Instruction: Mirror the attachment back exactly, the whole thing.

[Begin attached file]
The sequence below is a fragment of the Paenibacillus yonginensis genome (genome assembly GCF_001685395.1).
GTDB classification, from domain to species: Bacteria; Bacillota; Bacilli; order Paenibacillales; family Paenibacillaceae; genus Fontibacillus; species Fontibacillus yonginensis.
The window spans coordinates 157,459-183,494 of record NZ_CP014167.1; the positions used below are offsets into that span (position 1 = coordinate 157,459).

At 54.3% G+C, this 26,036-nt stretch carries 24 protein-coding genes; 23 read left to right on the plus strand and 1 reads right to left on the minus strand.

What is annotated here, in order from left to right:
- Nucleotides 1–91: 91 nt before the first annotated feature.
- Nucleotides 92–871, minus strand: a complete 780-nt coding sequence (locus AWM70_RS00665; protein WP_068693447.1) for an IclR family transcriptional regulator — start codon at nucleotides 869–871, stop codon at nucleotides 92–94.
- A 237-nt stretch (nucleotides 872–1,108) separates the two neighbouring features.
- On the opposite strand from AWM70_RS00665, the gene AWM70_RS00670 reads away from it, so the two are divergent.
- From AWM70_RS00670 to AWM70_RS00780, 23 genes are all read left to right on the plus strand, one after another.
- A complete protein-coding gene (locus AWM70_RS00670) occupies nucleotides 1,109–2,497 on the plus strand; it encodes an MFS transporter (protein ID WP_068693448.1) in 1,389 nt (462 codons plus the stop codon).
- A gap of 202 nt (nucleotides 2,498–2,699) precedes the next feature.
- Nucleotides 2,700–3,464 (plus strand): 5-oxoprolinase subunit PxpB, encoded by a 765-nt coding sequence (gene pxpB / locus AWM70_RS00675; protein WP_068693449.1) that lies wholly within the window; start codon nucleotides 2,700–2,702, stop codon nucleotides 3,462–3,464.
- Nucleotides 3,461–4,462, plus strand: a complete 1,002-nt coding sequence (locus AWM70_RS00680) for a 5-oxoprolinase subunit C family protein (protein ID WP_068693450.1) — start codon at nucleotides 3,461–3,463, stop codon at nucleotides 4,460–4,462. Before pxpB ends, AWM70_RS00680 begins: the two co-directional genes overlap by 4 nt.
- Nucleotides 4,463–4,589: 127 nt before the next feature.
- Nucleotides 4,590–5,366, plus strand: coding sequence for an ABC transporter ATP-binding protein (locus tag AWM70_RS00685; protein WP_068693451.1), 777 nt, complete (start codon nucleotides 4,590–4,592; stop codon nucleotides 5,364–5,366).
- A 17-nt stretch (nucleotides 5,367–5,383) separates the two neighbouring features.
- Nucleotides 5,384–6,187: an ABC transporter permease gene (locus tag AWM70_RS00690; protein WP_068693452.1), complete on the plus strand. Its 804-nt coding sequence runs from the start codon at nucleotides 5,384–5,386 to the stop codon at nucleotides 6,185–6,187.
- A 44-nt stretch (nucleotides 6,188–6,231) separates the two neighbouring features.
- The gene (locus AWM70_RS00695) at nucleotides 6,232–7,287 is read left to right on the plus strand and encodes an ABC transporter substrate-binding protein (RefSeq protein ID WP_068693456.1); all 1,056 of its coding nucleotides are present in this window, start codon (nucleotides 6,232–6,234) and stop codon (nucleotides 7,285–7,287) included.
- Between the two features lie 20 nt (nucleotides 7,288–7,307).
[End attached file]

The sequence below is a fragment of the Paenibacillus yonginensis genome (genome assembly GCF_001685395.1).
GTDB classification, from domain to species: Bacteria; Bacillota; Bacilli; order Paenibacillales; family Paenibacillaceae; genus Fontibacillus; species Fontibacillus yonginensis.
The window spans coordinates 157,459-183,494 of record NZ_CP014167.1; the positions used below are offsets into that span (position 1 = coordinate 157,459).

At 54.3% G+C, this 26,036-nt stretch carries 24 protein-coding genes; 23 read left to right on the plus strand and 1 reads right to left on the minus strand.

What is annotated here, in order from left to right:
- Nucleotides 1–91: 91 nt before the first annotated feature.
- Nucleotides 92–871, minus strand: a complete 780-nt coding sequence (locus AWM70_RS00665; protein WP_068693447.1) for an IclR family transcriptional regulator — start codon at nucleotides 869–871, stop codon at nucleotides 92–94.
- A 237-nt stretch (nucleotides 872–1,108) separates the two neighbouring features.
- On the opposite strand from AWM70_RS00665, the gene AWM70_RS00670 reads away from it, so the two are divergent.
- From AWM70_RS00670 to AWM70_RS00780, 23 genes are all read left to right on the plus strand, one after another.
- A complete protein-coding gene (locus AWM70_RS00670) occupies nucleotides 1,109–2,497 on the plus strand; it encodes an MFS transporter (protein ID WP_068693448.1) in 1,389 nt (462 codons plus the stop codon).
- A gap of 202 nt (nucleotides 2,498–2,699) precedes the next feature.
- Nucleotides 2,700–3,464 (plus strand): 5-oxoprolinase subunit PxpB, encoded by a 765-nt coding sequence (gene pxpB / locus AWM70_RS00675; protein WP_068693449.1) that lies wholly within the window; start codon nucleotides 2,700–2,702, stop codon nucleotides 3,462–3,464.
- Nucleotides 3,461–4,462, plus strand: a complete 1,002-nt coding sequence (locus AWM70_RS00680) for a 5-oxoprolinase subunit C family protein (protein ID WP_068693450.1) — start codon at nucleotides 3,461–3,463, stop codon at nucleotides 4,460–4,462. Before pxpB ends, AWM70_RS00680 begins: the two co-directional genes overlap by 4 nt.
- Nucleotides 4,463–4,589: 127 nt before the next feature.
- Nucleotides 4,590–5,366, plus strand: coding sequence for an ABC transporter ATP-binding protein (locus tag AWM70_RS00685; protein WP_068693451.1), 777 nt, complete (start codon nucleotides 4,590–4,592; stop codon nucleotides 5,364–5,366).
- A 17-nt stretch (nucleotides 5,367–5,383) separates the two neighbouring features.
- Nucleotides 5,384–6,187: an ABC transporter permease gene (locus tag AWM70_RS00690; protein WP_068693452.1), complete on the plus strand. Its 804-nt coding sequence runs from the start codon at nucleotides 5,384–5,386 to the stop codon at nucleotides 6,185–6,187.
- A 44-nt stretch (nucleotides 6,188–6,231) separates the two neighbouring features.
- The gene (locus AWM70_RS00695) at nucleotides 6,232–7,287 is read left to right on the plus strand and encodes an ABC transporter substrate-binding protein (RefSeq protein ID WP_068693456.1); all 1,056 of its coding nucleotides are present in this window, start codon (nucleotides 6,232–6,234) and stop codon (nucleotides 7,285–7,287) included.
- Between the two features lie 20 nt (nucleotides 7,288–7,307).